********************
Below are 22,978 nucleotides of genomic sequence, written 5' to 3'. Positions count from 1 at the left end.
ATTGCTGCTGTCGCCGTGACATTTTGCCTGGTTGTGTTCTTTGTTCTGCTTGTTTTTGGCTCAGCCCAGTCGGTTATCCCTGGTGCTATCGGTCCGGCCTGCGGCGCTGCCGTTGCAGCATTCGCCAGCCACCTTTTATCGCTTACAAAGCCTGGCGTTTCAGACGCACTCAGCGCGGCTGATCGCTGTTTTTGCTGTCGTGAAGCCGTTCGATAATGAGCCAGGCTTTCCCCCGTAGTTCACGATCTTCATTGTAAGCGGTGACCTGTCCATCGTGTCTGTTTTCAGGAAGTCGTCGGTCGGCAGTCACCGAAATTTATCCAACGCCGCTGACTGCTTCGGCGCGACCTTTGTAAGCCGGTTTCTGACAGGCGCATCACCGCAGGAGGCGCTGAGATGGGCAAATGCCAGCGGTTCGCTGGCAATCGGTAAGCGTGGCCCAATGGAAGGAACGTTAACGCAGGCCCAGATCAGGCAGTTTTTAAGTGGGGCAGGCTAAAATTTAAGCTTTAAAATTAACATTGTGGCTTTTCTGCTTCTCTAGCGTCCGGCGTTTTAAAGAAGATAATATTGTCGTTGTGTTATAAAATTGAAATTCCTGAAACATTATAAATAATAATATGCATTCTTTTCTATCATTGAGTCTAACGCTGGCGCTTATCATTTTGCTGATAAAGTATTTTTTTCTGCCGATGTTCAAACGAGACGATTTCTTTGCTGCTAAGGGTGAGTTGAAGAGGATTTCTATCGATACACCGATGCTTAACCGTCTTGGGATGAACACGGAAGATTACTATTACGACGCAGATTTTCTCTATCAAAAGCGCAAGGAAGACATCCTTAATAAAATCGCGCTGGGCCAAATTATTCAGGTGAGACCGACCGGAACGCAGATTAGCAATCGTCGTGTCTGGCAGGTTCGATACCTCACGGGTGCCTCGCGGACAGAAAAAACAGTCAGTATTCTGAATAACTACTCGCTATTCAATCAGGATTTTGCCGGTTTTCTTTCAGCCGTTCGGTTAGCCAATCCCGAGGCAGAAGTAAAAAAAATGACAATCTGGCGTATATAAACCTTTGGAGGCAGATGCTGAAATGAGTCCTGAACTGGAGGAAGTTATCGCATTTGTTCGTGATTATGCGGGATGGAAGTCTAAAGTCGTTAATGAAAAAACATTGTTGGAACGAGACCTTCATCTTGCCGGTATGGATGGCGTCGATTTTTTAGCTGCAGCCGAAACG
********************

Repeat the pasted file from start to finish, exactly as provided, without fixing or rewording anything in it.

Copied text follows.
Below are 22,978 nucleotides of genomic sequence, written 5' to 3'. Positions count from 1 at the left end.
ATTGCTGCTGTCGCCGTGACATTTTGCCTGGTTGTGTTCTTTGTTCTGCTTGTTTTTGGCTCAGCCCAGTCGGTTATCCCTGGTGCTATCGGTCCGGCCTGCGGCGCTGCCGTTGCAGCATTCGCCAGCCACCTTTTATCGCTTACAAAGCCTGGCGTTTCAGACGCACTCAGCGCGGCTGATCGCTGTTTTTGCTGTCGTGAAGCCGTTCGATAATGAGCCAGGCTTTCCCCCGTAGTTCACGATCTTCATTGTAAGCGGTGACCTGTCCATCGTGTCTGTTTTCAGGAAGTCGTCGGTCGGCAGTCACCGAAATTTATCCAACGCCGCTGACTGCTTCGGCGCGACCTTTGTAAGCCGGTTTCTGACAGGCGCATCACCGCAGGAGGCGCTGAGATGGGCAAATGCCAGCGGTTCGCTGGCAATCGGTAAGCGTGGCCCAATGGAAGGAACGTTAACGCAGGCCCAGATCAGGCAGTTTTTAAGTGGGGCAGGCTAAAATTTAAGCTTTAAAATTAACATTGTGGCTTTTCTGCTTCTCTAGCGTCCGGCGTTTTAAAGAAGATAATATTGTCGTTGTGTTATAAAATTGAAATTCCTGAAACATTATAAATAATAATATGCATTCTTTTCTATCATTGAGTCTAACGCTGGCGCTTATCATTTTGCTGATAAAGTATTTTTTTCTGCCGATGTTCAAACGAGACGATTTCTTTGCTGCTAAGGGTGAGTTGAAGAGGATTTCTATCGATACACCGATGCTTAACCGTCTTGGGATGAACACGGAAGATTACTATTACGACGCAGATTTTCTCTATCAAAAGCGCAAGGAAGACATCCTTAATAAAATCGCGCTGGGCCAAATTATTCAGGTGAGACCGACCGGAACGCAGATTAGCAATCGTCGTGTCTGGCAGGTTCGATACCTCACGGGTGCCTCGCGGACAGAAAAAACAGTCAGTATTCTGAATAACTACTCGCTATTCAATCAGGATTTTGCCGGTTTTCTTTCAGCCGTTCGGTTAGCCAATCCCGAGGCAGAAGTAAAAAAAATGACAATCTGGCGTATATAAACCTTTGGAGGCAGATGCTGAAATGAGTCCTGAACTGGAGGAAGTTATCGCATTTGTTCGTGATTATGCGGGATGGAAGTCTAAAGTCGTTAATGAAAAAACATTGTTGGAACGAGACCTTCATCTTGCCGGTATGGATGGCGTCGATTTTTTAGCTGCAGCCGAAACG